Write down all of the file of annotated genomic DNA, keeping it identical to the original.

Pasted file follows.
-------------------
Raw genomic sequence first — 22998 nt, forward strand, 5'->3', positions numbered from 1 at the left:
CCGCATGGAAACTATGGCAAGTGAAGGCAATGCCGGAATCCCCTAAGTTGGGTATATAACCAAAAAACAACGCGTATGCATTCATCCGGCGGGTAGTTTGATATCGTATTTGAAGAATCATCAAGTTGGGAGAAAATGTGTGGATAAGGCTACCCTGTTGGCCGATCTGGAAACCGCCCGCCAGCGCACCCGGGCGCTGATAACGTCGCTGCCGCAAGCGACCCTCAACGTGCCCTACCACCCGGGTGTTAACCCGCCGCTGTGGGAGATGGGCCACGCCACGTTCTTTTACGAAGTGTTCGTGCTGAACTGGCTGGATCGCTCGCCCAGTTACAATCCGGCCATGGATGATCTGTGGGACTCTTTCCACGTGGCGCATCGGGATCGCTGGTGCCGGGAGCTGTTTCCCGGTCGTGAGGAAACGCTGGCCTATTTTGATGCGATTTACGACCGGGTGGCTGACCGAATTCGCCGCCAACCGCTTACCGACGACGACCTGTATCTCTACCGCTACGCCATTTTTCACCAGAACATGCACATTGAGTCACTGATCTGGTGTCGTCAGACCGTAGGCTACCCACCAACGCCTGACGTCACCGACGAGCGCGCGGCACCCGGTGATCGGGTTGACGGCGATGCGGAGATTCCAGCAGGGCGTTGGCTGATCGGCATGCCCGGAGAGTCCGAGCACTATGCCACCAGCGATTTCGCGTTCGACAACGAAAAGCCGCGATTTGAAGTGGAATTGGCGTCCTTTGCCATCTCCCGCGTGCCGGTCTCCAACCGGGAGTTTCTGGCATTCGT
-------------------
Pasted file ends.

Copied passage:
Raw genomic sequence first — 22998 nt, forward strand, 5'->3', positions numbered from 1 at the left:
CCGCATGGAAACTATGGCAAGTGAAGGCAATGCCGGAATCCCCTAAGTTGGGTATATAACCAAAAAACAACGCGTATGCATTCATCCGGCGGGTAGTTTGATATCGTATTTGAAGAATCATCAAGTTGGGAGAAAATGTGTGGATAAGGCTACCCTGTTGGCCGATCTGGAAACCGCCCGCCAGCGCACCCGGGCGCTGATAACGTCGCTGCCGCAAGCGACCCTCAACGTGCCCTACCACCCGGGTGTTAACCCGCCGCTGTGGGAGATGGGCCACGCCACGTTCTTTTACGAAGTGTTCGTGCTGAACTGGCTGGATCGCTCGCCCAGTTACAATCCGGCCATGGATGATCTGTGGGACTCTTTCCACGTGGCGCATCGGGATCGCTGGTGCCGGGAGCTGTTTCCCGGTCGTGAGGAAACGCTGGCCTATTTTGATGCGATTTACGACCGGGTGGCTGACCGAATTCGCCGCCAACCGCTTACCGACGACGACCTGTATCTCTACCGCTACGCCATTTTTCACCAGAACATGCACATTGAGTCACTGATCTGGTGTCGTCAGACCGTAGGCTACCCACCAACGCCTGACGTCACCGACGAGCGCGCGGCACCCGGTGATCGGGTTGACGGCGATGCGGAGATTCCAGCAGGGCGTTGGCTGATCGGCATGCCCGGAGAGTCCGAGCACTATGCCACCAGCGATTTCGCGTTCGACAACGAAAAGCCGCGATTTGAAGTGGAATTGGCGTCCTTTGCCATCTCCCGCGTGCCGGTCTCCAACCGGGAGTTTCTGGCATTCGT